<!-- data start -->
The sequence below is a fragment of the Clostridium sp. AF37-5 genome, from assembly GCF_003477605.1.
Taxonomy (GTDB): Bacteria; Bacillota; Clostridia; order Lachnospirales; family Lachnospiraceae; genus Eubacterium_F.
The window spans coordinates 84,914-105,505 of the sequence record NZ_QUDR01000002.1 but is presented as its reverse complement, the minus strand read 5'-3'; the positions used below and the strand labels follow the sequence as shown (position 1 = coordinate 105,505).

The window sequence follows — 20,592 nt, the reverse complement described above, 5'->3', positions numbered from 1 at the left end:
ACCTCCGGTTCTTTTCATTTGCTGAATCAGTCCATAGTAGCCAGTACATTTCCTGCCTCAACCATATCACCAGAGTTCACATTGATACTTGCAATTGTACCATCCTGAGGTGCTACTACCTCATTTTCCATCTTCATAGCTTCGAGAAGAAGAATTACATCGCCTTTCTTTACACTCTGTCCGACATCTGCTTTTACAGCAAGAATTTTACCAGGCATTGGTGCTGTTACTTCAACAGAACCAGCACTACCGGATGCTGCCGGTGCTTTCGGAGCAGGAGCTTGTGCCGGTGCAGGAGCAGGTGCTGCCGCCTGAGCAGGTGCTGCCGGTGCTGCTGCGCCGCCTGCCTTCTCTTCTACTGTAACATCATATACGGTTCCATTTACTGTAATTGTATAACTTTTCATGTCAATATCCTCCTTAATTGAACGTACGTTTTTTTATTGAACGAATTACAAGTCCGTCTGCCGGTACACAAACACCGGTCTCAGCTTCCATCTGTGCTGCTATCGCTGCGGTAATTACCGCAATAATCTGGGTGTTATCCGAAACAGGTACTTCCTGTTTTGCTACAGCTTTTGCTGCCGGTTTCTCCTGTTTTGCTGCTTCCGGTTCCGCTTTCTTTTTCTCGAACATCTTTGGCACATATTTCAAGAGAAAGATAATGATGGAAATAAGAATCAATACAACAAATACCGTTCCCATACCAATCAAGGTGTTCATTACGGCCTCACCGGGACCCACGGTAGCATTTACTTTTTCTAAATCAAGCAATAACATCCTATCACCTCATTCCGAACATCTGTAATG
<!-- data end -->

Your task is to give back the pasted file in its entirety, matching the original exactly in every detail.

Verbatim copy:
The sequence below is a fragment of the Clostridium sp. AF37-5 genome, from assembly GCF_003477605.1.
Taxonomy (GTDB): Bacteria; Bacillota; Clostridia; order Lachnospirales; family Lachnospiraceae; genus Eubacterium_F.
The window spans coordinates 84,914-105,505 of the sequence record NZ_QUDR01000002.1 but is presented as its reverse complement, the minus strand read 5'-3'; the positions used below and the strand labels follow the sequence as shown (position 1 = coordinate 105,505).

The window sequence follows — 20,592 nt, the reverse complement described above, 5'->3', positions numbered from 1 at the left end:
ACCTCCGGTTCTTTTCATTTGCTGAATCAGTCCATAGTAGCCAGTACATTTCCTGCCTCAACCATATCACCAGAGTTCACATTGATACTTGCAATTGTACCATCCTGAGGTGCTACTACCTCATTTTCCATCTTCATAGCTTCGAGAAGAAGAATTACATCGCCTTTCTTTACACTCTGTCCGACATCTGCTTTTACAGCAAGAATTTTACCAGGCATTGGTGCTGTTACTTCAACAGAACCAGCACTACCGGATGCTGCCGGTGCTTTCGGAGCAGGAGCTTGTGCCGGTGCAGGAGCAGGTGCTGCCGCCTGAGCAGGTGCTGCCGGTGCTGCTGCGCCGCCTGCCTTCTCTTCTACTGTAACATCATATACGGTTCCATTTACTGTAATTGTATAACTTTTCATGTCAATATCCTCCTTAATTGAACGTACGTTTTTTTATTGAACGAATTACAAGTCCGTCTGCCGGTACACAAACACCGGTCTCAGCTTCCATCTGTGCTGCTATCGCTGCGGTAATTACCGCAATAATCTGGGTGTTATCCGAAACAGGTACTTCCTGTTTTGCTACAGCTTTTGCTGCCGGTTTCTCCTGTTTTGCTGCTTCCGGTTCCGCTTTCTTTTTCTCGAACATCTTTGGCACATATTTCAAGAGAAAGATAATGATGGAAATAAGAATCAATACAACAAATACCGTTCCCATACCAATCAAGGTGTTCATTACGGCCTCACCGGGACCCACGGTAGCATTTACTTTTTCTAAATCAAGCAATAACATCCTATCACCTCATTCCGAACATCTGTAATG